All’s Fair In Love and Evangelism

fakefriendsThere are so many things I look back on from my Christian life that make me cringe: Homeschooling, “The Excellent Wife” Bible study, “Growing Kids God’s Way,” Harvest Festivals, Pro life rallies, and, of course, all the ways to evangelize the lost.  Just the other day, I was reminded of the most deceptive, deceitful and crafty evangelistic tools : “Relationship Evangelism.”

The idea behind Relationship Evangelism is that you seek out unsaved people and befriend them, with the sole purpose of bringing them to Jesus—“saving” them. There is an entire program designed for Relationship Evangelism, with flow charts and everything; I’m not kidding.  It’s all laid out in steps.  First you make a list of “prospects,” find ways to involve yourself in their lives  (there are lists of ideas to choose from). Then you invite them out to dinner, or to a sporting event, or a movie, and even invite them to church, but you do all this without directly sharing the gospel with them (There are lists of ideas for that too). You never hide you are a Christian, but you just mention it “casually.”  As time goes on—and this does take patience—they will become so impressed with who you are, your marriage, your kids, your other friends, that they start asking questions and then BAM!  You get to share the gospel with them.  If you are lucky they will have some crisis in their lives, which helps move things along.

Although I went through the study, I never really practiced R.E., but, I had friends who did and they always had a non-believing couple in tow, and we all knew they were the “unsaved friends.”  We would get progress reports and, of course, would pray for them to come to Christ.  Looking back on that now, I wonder how those friends would have felt if they had known all of that.  How would they have felt if they had known their new “friends” had targeted them, not because they genuinely liked them, or they were interested in their lives, but they met the criteria:  They were not Christians?  How would they have felt if they had known that we all looked at them as lost and talked about them behind their backs, I mean, prayed for them.  It just all feels so horrible to me now.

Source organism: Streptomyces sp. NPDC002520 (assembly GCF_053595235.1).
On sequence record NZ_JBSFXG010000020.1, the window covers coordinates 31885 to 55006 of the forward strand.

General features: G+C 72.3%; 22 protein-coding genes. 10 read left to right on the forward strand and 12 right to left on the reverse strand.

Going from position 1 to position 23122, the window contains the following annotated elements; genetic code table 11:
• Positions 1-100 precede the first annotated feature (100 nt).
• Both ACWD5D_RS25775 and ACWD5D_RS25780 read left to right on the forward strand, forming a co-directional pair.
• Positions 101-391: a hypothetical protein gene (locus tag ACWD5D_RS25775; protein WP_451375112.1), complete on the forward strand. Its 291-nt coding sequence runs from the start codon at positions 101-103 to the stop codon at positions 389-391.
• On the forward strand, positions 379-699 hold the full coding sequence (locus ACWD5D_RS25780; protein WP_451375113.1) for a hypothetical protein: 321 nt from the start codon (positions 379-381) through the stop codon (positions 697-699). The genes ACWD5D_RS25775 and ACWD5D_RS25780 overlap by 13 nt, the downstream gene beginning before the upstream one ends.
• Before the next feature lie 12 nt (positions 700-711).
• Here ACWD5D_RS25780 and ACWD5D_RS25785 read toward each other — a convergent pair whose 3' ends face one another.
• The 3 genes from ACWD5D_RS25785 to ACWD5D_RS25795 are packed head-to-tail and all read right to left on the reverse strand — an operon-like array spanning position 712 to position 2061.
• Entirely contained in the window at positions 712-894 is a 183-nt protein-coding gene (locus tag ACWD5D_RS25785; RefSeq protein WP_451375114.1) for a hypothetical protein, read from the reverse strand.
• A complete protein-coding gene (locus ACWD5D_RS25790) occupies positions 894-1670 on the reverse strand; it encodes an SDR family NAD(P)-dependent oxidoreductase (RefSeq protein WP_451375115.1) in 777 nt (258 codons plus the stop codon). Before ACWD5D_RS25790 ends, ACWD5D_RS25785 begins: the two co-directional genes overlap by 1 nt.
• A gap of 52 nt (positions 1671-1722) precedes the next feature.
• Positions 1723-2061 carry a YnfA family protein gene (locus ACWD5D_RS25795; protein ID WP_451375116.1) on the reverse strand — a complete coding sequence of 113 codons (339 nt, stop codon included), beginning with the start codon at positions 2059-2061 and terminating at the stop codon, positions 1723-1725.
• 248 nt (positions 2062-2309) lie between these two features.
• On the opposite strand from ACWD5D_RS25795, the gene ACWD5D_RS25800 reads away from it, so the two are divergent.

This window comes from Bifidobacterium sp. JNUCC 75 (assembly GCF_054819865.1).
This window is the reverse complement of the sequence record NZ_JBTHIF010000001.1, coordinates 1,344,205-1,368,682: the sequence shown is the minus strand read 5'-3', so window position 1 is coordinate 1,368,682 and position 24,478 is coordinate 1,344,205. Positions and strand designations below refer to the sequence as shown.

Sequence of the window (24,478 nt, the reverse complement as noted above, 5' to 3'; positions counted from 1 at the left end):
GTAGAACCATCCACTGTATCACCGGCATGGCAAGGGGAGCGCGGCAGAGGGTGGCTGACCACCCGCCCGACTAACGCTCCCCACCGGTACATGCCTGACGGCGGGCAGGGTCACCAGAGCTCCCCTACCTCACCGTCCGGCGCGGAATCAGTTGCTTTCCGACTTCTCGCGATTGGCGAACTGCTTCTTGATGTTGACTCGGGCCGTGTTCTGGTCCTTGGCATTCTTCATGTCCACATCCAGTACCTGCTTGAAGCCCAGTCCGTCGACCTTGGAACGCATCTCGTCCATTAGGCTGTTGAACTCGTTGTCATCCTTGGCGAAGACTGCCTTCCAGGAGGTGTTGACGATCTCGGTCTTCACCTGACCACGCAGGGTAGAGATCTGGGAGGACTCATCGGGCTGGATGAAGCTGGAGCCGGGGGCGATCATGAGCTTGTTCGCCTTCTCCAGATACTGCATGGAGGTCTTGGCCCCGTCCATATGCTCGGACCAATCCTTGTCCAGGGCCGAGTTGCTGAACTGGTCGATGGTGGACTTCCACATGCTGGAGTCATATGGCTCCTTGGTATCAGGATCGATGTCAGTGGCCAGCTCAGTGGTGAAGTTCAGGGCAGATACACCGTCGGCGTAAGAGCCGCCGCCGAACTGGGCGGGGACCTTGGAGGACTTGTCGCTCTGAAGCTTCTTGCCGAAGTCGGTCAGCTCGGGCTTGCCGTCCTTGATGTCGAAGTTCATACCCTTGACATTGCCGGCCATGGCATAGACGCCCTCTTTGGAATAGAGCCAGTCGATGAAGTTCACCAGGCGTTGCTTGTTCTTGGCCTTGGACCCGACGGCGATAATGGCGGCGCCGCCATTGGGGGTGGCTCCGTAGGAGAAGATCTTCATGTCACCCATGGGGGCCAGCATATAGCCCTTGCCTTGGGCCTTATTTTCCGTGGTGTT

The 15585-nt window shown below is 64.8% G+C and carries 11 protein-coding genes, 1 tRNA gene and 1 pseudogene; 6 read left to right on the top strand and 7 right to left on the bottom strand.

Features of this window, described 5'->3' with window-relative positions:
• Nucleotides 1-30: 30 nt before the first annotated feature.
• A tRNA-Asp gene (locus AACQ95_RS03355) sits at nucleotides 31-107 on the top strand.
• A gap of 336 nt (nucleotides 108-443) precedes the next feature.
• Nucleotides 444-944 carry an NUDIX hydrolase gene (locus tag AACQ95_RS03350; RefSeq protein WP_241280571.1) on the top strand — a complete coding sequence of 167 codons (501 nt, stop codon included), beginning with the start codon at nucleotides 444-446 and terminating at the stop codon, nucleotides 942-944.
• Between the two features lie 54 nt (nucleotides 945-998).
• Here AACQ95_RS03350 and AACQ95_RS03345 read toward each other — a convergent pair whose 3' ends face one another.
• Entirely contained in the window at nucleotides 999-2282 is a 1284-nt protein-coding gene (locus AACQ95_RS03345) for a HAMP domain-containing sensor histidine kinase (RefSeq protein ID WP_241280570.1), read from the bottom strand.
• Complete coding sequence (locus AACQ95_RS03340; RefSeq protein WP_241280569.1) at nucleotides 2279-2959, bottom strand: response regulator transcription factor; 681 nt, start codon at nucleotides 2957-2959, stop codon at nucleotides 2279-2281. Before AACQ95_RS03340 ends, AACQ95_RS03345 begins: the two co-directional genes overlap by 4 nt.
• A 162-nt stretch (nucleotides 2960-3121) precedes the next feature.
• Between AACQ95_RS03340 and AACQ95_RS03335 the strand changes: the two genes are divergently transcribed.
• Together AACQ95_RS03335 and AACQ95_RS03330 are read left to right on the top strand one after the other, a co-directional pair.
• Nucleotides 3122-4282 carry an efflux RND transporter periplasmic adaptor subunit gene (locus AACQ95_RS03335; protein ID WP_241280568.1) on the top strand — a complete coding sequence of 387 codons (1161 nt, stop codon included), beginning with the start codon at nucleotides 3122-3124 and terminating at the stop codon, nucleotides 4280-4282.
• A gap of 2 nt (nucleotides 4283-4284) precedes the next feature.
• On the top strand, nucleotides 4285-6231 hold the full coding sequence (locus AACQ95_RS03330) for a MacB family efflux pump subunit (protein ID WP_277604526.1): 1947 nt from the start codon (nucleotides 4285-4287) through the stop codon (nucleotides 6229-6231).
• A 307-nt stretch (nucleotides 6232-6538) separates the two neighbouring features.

Of course, Christians don’t see it that way and many would wonder what the big deal is.  I mean, you meet new people, make new friends, and even win souls for Christ. What is the harm in that? Jesus did it, right?  He ate with sinners.  Right.  The truth is, when people are lied to and used as a means to an end it is extremely harmful.  One of the biggest flaws in R.E. is there is no chapter on maintaining the friendships if a couple says “no thank you” to Christianity and that is because the unspoken reality is you move on.   The Christian couple goes looking for fresh meat…er…I mean new unsaved friends and the friends that opted out get left in the dust.  Most Christians I knew that were involved in RE would say that it didn’t matter that their new friends were resistant to the gospel, they would still remain friends but, it never worked out that way, at least not in my experience.  The old couple would be gone and a new couple would emerge.  I saw it happen time and time again.  I just didn’t see how fake and phony it all was at the time.  Now, I find it disgusting, but you see, all things are fair in love and evangelism.

I wonder how many Christians that I meet now see me as a prospect.  I really look forward to the day when a Christian tries to practice Relationship Evangelism on me…it will be epic :-).

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6 Comments (+add yours?)

  1. myatheistlife
    Jan 12, 2013 @ 01:09:05

    When the end justifies the means any immorality is acceptable. It doesn’t matter how much you have to lie as long as you end up with meeting your quota. That’s brilliant.

    Reply

  2. juliesamazed
    Jan 12, 2013 @ 02:50:16

    YES! I remember this vividly too! And I remember thinking that I wasn’t being deceptive because my end goal was saving their soul, after all! Looking back now, I see it for the game that it was. What a great marketing strategy! Here is another example of how I see the church now – they say it’s all done for Christ and his gospel, when in reality, the true goal (or should I say ‘end result’?) is just the perpetuation of the church itself. Nothing more than a disguised big business. Such a facade! Thanks again, nab!

    Reply

    • notabarbie
      Jan 12, 2013 @ 08:33:00

      Thanks Julie. So true. What’s interesting is that most Christians don’t see this. They’re feeding the machine, but think they are being obedient to God. I know I did. It’s hard to wrap my head around that. It’s so crazy to see it from the other side now. It’s a wakeup call every time!

      Reply

  3. Pretentious Ape
    Jan 12, 2013 @ 12:25:27

    One of the ugly things about evangelical Christianity is the way it devalues so many good things and turns them into a means to an end. The purpose of art or music, for example, is to glorify God (and promote belief). Nature isn’t a thing in itself; it has to speak of God’s glory or teach some moral lesson. Even things that aren’t derided as overtly sinful are often demeaned with adjectives like “worldly” or “secular.” Even friendship, as you pointed out, becomes a tool. And I know from experience that most of those getting roped into this sanctified fakery are decent people who would be good friends if left to their own ‘sinful’ inclinations.

    Reply

    • notabarbie
      Jan 13, 2013 @ 08:54:59

      So true PA. All those things you mention are good and beautiful in their own right and Evangelicals, Fundamentalists, etc., just eff it all up, by deciding which is godly and which is not. It’s kind of sickening. It’s so cool to see the world without that lens–amazing actually. Thanks for reading and commenting 🙂

      Reply

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